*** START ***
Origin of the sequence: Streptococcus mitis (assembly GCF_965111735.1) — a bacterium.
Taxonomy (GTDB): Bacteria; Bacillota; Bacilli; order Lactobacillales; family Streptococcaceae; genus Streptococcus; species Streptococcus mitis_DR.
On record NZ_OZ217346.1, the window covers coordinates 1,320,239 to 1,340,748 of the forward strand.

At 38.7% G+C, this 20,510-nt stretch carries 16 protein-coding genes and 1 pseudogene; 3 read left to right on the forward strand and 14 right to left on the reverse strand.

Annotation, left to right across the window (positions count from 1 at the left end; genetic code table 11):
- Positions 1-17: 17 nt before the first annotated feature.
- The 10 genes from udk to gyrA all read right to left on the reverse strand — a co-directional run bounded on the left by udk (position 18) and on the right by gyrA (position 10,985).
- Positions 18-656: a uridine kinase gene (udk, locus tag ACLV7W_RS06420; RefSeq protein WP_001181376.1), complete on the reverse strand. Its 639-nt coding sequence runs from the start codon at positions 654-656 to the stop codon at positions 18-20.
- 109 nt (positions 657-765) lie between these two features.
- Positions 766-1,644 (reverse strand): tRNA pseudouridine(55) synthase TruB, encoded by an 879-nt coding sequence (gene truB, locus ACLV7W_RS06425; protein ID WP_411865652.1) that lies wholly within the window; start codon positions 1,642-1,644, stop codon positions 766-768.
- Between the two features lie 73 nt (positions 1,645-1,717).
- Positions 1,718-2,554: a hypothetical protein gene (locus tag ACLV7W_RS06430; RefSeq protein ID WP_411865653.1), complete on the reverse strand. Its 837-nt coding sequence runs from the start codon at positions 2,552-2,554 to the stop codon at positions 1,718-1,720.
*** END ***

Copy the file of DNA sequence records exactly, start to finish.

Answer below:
Origin of the sequence: Streptococcus mitis (assembly GCF_965111735.1) — a bacterium.
Taxonomy (GTDB): Bacteria; Bacillota; Bacilli; order Lactobacillales; family Streptococcaceae; genus Streptococcus; species Streptococcus mitis_DR.
On record NZ_OZ217346.1, the window covers coordinates 1,320,239 to 1,340,748 of the forward strand.

At 38.7% G+C, this 20,510-nt stretch carries 16 protein-coding genes and 1 pseudogene; 3 read left to right on the forward strand and 14 right to left on the reverse strand.

Annotation, left to right across the window (positions count from 1 at the left end; genetic code table 11):
- Positions 1-17: 17 nt before the first annotated feature.
- The 10 genes from udk to gyrA all read right to left on the reverse strand — a co-directional run bounded on the left by udk (position 18) and on the right by gyrA (position 10,985).
- Positions 18-656: a uridine kinase gene (udk, locus tag ACLV7W_RS06420; RefSeq protein WP_001181376.1), complete on the reverse strand. Its 639-nt coding sequence runs from the start codon at positions 654-656 to the stop codon at positions 18-20.
- 109 nt (positions 657-765) lie between these two features.
- Positions 766-1,644 (reverse strand): tRNA pseudouridine(55) synthase TruB, encoded by an 879-nt coding sequence (gene truB, locus ACLV7W_RS06425; protein ID WP_411865652.1) that lies wholly within the window; start codon positions 1,642-1,644, stop codon positions 766-768.
- Between the two features lie 73 nt (positions 1,645-1,717).
- Positions 1,718-2,554: a hypothetical protein gene (locus tag ACLV7W_RS06430; RefSeq protein ID WP_411865653.1), complete on the reverse strand. Its 837-nt coding sequence runs from the start codon at positions 2,552-2,554 to the stop codon at positions 1,718-1,720.